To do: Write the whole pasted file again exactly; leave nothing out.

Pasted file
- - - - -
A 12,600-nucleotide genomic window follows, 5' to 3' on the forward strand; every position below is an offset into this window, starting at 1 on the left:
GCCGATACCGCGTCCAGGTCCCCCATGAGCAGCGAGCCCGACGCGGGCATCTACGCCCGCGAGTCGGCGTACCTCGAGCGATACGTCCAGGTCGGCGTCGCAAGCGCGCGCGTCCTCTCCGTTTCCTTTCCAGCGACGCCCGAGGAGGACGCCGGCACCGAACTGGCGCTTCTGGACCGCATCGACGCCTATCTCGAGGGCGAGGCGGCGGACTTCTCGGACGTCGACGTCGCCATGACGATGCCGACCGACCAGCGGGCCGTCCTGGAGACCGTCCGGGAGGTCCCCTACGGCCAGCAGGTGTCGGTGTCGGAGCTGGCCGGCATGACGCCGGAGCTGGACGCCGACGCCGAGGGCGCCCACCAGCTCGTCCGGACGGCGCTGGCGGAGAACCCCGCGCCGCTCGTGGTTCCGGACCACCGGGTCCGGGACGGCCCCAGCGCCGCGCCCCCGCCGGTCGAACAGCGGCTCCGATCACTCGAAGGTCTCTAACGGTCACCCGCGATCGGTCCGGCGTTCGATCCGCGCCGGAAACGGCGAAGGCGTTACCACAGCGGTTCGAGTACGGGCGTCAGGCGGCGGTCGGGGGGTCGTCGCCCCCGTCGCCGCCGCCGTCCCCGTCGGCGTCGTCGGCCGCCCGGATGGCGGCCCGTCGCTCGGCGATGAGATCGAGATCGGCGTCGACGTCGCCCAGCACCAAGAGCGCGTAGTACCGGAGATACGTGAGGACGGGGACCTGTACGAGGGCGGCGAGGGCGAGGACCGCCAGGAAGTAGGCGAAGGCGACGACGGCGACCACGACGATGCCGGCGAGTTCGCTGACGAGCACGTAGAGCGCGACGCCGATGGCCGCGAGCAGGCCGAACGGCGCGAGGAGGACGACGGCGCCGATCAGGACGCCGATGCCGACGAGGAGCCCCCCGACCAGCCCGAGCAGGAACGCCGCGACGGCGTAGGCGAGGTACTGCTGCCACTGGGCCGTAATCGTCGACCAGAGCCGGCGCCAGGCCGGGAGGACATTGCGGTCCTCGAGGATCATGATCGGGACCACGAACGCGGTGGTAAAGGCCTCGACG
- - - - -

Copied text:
A 12,600-nucleotide genomic window follows, 5' to 3' on the forward strand; every position below is an offset into this window, starting at 1 on the left:
GCCGATACCGCGTCCAGGTCCCCCATGAGCAGCGAGCCCGACGCGGGCATCTACGCCCGCGAGTCGGCGTACCTCGAGCGATACGTCCAGGTCGGCGTCGCAAGCGCGCGCGTCCTCTCCGTTTCCTTTCCAGCGACGCCCGAGGAGGACGCCGGCACCGAACTGGCGCTTCTGGACCGCATCGACGCCTATCTCGAGGGCGAGGCGGCGGACTTCTCGGACGTCGACGTCGCCATGACGATGCCGACCGACCAGCGGGCCGTCCTGGAGACCGTCCGGGAGGTCCCCTACGGCCAGCAGGTGTCGGTGTCGGAGCTGGCCGGCATGACGCCGGAGCTGGACGCCGACGCCGAGGGCGCCCACCAGCTCGTCCGGACGGCGCTGGCGGAGAACCCCGCGCCGCTCGTGGTTCCGGACCACCGGGTCCGGGACGGCCCCAGCGCCGCGCCCCCGCCGGTCGAACAGCGGCTCCGATCACTCGAAGGTCTCTAACGGTCACCCGCGATCGGTCCGGCGTTCGATCCGCGCCGGAAACGGCGAAGGCGTTACCACAGCGGTTCGAGTACGGGCGTCAGGCGGCGGTCGGGGGGTCGTCGCCCCCGTCGCCGCCGCCGTCCCCGTCGGCGTCGTCGGCCGCCCGGATGGCGGCCCGTCGCTCGGCGATGAGATCGAGATCGGCGTCGACGTCGCCCAGCACCAAGAGCGCGTAGTACCGGAGATACGTGAGGACGGGGACCTGTACGAGGGCGGCGAGGGCGAGGACCGCCAGGAAGTAGGCGAAGGCGACGACGGCGACCACGACGATGCCGGCGAGTTCGCTGACGAGCACGTAGAGCGCGACGCCGATGGCCGCGAGCAGGCCGAACGGCGCGAGGAGGACGACGGCGCCGATCAGGACGCCGATGCCGACGAGGAGCCCCCCGACCAGCCCGAGCAGGAACGCCGCGACGGCGTAGGCGAGGTACTGCTGCCACTGGGCCGTAATCGTCGACCAGAGCCGGCGCCAGGCCGGGAGGACATTGCGGTCCTCGAGGATCATGATCGGGACCACGAACGCGGTGGTAAAGGCCTCGACG